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What was your reason for writing Gallipoli Street? What was your vision?
I am the granddaughter of an Anzac.
Even though I never met my grandfather James Dennis Clancy he was somehow very close to me. Being the youngest girl out of twenty-six grandchildren, the experiences he went through during the war reverberated in waves, down through his children and onto our shores. War is like that. Those that survive have more than physical scars. It affects every significant and seemingly insignificant act and thought, because, even though the killing is over, the memories cannot be so easily buried.
As a child I was fascinated by my grandfather’s story: a seventeen year old boy who went to war then came home to raise a large family during the Depression. My Nana was very close to us, spending her final years in our home. I only wish there was a larger word for generosity but it will have to suffice in my description of her. And she was so incredibly selfless I can understand why my grandfather loved her so much. Enough to fight his memory demons of Gallipoli and the Somme. Enough to keep moving forward to find peace within after war.
She spoke of him sometimes, when pressed (usually by me), but I think it hurt her too much and she would shrug with a tear and say ‘…anyway. Things were different back then.’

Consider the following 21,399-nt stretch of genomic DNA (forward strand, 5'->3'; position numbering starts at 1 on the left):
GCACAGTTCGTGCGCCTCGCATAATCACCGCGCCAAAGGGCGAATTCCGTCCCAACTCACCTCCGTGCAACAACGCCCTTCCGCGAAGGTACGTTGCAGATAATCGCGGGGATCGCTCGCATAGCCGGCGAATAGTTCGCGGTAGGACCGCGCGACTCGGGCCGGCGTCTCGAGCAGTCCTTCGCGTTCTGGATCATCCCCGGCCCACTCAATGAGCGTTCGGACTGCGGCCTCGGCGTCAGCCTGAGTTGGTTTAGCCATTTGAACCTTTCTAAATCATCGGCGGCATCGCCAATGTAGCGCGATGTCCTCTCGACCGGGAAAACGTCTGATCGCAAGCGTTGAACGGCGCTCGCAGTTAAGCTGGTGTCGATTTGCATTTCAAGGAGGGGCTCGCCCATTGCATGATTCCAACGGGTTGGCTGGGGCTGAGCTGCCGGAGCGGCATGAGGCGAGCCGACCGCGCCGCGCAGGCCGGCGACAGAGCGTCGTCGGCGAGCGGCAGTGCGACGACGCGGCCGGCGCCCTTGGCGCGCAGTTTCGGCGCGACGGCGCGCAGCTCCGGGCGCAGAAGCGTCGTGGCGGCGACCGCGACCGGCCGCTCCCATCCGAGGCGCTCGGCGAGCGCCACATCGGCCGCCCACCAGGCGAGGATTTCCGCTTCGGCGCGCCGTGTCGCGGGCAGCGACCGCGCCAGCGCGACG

They were different. Like many returned soldiers he struggled to find work and there was no treatment for PSD…not even a term for it. My mother watched their pain as they tried to make ends meet, then the unspeakable cruelty of watching their sons, her brothers, go to yet another brutal war.
And then there was the death of my Uncle Wally, leaving my Aunty Iris a pregnant widow at seventeen. Mum talks often, even now, of the fear of a telegram. She is 81.
Their story was deeply embedded inside me, perhaps because I knew my grandfather dreamed of being a writer - he even had some small works of fiction published - but opportunity was not something that came easily his way. Not when you left school at ten and shot your first man seven years later.
So if you ask me what my ‘vision’ was in writing this novel I would answer it was more of a calling. Someone’s life I had to bring back and lay on paper. Of course my character Jack is fictional and I’ve made up another world and another story, but the essence is there of James. Stories passed down through my family. Little things Nana said, memories my mother, father, aunts and uncles shared. The ‘outcome’ has been incredible fulfilment and humbling honour, highlighted when Iris went to the book launch and lit a candle for Wally. She passed away recently, laying with him in rest at last, seventy-one years later.
Gallipoli Street is just a story but it holds true emotions and true people in its heart. I hope that it tells of the true cost of war, shows the depth that love and courage can attain and sends out to all who read it a message of peace.
Lest we forget.
James Clancy, 1915